It took the Hopi nearly 1,000 years to cultivate blue corn. Now some 20th-Century wisenheimer has gone and put it in a tortilla chip. The nerve.
South of Santa Fe, a restaurant that has just opened in Orange, serves up the corn and plenty of it, plus lots more of these mind-shattering innovations, including goat cheese quesadillas, duck tamales and tequila ice cream. The thing is, the best dishes at this restaurant end up being the simplest ones. Maybe the management should pay less attention to marketing and more attention to taste.
The restaurant is the latest child in the El Cholo family of restaurants, a hugely successful company that owns, among other things, the highly competent Sonora Cafe in downtown Los Angeles. The decor is cheerful, busy and bizarre, with weird little artifacts, acrylic paintings, neon shapes and custom-made sculptures, not to mention a ceiling with more shades of pastel than the Painted Desert.
The entrance, a white adobe arch, faces a floor-mounted mobile splashed with a gaudily colored cowboy-and-Indian motif. The theme-restaurant concept is so apparent that I was mildly disappointed when nobody showed up in an armadillo suit to take me to my table. At least the hostess was wearing a string tie.
Once seated, a basket of blue corn madeleines are brought (in spite of the cosmetic surgery, they're terrific), and a bubbly waitress appears to offer you a Cuervo 1800 margarita, which is poured out of one of those 1930s cocktail shakers that William Powell always happened to have lying around. Chips and salsa are complimentary, but you have to request them. By all means do. Chips come in three colors, and the salsa is delightfully chunky. Ditto a spicy guacamole.
So far, everything is blue chip, and foodwise, almost exactly like any other Mexican restaurant. They didn't really specify how far south of Santa Fe, did they? Then comes the menu, developed by the company's Blair Salisbury, a former rodeo cowboy whose boots are displayed on a nearby wall, and it's . . . eccentric. There are lots of old standbys all right, but there are also items that would have kept even Pancho Villa on his side of the border--such items as confetti jicama salad and pineapple banana salsa.
It's not that these ideas are bad, it's just that they're sort of just there . The kitchen makes a real effort to introduce interesting primary products of the Southwest, but these are often used gratuitously, thrown in so that they don't really make the dishes work any better. Sauces are of the pureed variety (they must need a separate electric bill just for the food processor) and full of the requisite amounts of color and texture. Taste seems to be a lower priority.
Other inventions fail on their own merits. Smoked tomato soup might have been wonderful, for example, but there's a yellow pepper cream swirled in, and you can't taste the tomato. An appetizer called black bean cake looks nice but turns out to be dry and lumpy. And duck tamales have barely any duck, although they are in one of the better sauces, a beige number flavored by guajillo chilies. You'd be better advised to stick with the more tried and true here, like the old El Cholo combinations or the superb fajitas.
When you do order the more creative dishes, though, expect something on the plate that you can like. Many sauces come with little cactus shapes floating around in them, and many of the homemade relishes are excellent. Hickory-smoked salmon, which comes in chunks instead of in slices and has a mild, woody aftertaste, is worth a go just for the tremendous tomatillo and corn relish served on the side of the plate. Crab and wild mushroom enchilada, which I found unnecessarily salty, is redeemed by a surprising sauce made from light cream and a healthy sprinkling of chipotle (smoked jalapeno peppers).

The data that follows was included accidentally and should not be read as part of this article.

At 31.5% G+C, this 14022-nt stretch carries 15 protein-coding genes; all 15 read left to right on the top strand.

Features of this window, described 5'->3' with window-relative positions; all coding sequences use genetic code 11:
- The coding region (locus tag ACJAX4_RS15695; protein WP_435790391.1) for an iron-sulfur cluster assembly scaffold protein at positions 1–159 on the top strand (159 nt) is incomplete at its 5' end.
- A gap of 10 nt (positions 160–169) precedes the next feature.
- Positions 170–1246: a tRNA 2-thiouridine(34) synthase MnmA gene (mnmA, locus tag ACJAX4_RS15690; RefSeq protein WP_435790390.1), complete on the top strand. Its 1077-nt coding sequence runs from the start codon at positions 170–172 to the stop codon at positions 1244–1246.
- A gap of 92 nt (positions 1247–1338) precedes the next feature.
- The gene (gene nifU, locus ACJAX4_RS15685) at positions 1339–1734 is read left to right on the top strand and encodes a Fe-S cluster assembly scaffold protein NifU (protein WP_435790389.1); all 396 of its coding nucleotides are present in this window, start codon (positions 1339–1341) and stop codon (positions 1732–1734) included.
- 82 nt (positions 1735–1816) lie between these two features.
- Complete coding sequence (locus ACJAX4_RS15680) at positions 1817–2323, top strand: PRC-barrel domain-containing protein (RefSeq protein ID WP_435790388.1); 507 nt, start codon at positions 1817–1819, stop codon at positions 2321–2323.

A few dishes are downright winners; an Anaheim chili stuffed with leeks and goat cheese, a generous, beautifully trimmed New York steak in an ancho chili sauce (made from dried poblano chilies), and a fresh swordfish in a smoked tomato, cilantro and lime salsa. If novelty bores you, then the El Cholo standbys are a good bet.
Desserts are original without being insipid. A flourless Ibarra chocolate cake with a tequila sabayon is a good idea, and the house lemon pie an even better one, with a tart and tangy filling and a buttery, flaky crust. A margarita-glazed cheesecake and a hazelnut and lemon cake also hit the mark, and there is an interesting collection of house-made ice creams: praline, tequila raisin and Spanish aniseed, all nicely flavored.
The kitchen at South of Santa Fe is, if nothing else, speedy. Service is pretty snappy as well. As soon as you finish one course, the next one appears. Service is also good fun: The waiters seem to enjoy the little gimmicks, and they are pleasant and enthusiastic about serving you.
And for once the house is firmly on the side of the customer. Remember the salty enchilada? Well, I barely hinted displeasure, and my waiter whisked the dish away to be inspected by a manager, who hurried over to apologize. When the check arrived, the waiter told us that to make up for the inconvenience, the appetizers we had eaten were compliments of the house.
As you have probably guessed, prices are reasonable. Appetizers start at $2.50 and run through $5, with occasional specials a bit higher, and there is a variety of side dishes and condiments from 50 cents up to $2. Dinners begin at $7.25, for the traditional Mexican specialties, and run through $13 for fresh fish. Desserts are from $2.75.
SOUTH OF SANTA FE 777 S. Main St., Orange.
Open daily for lunch and dinner. Full bar. Parking in lot. MasterCard, Visa, American Express accepted.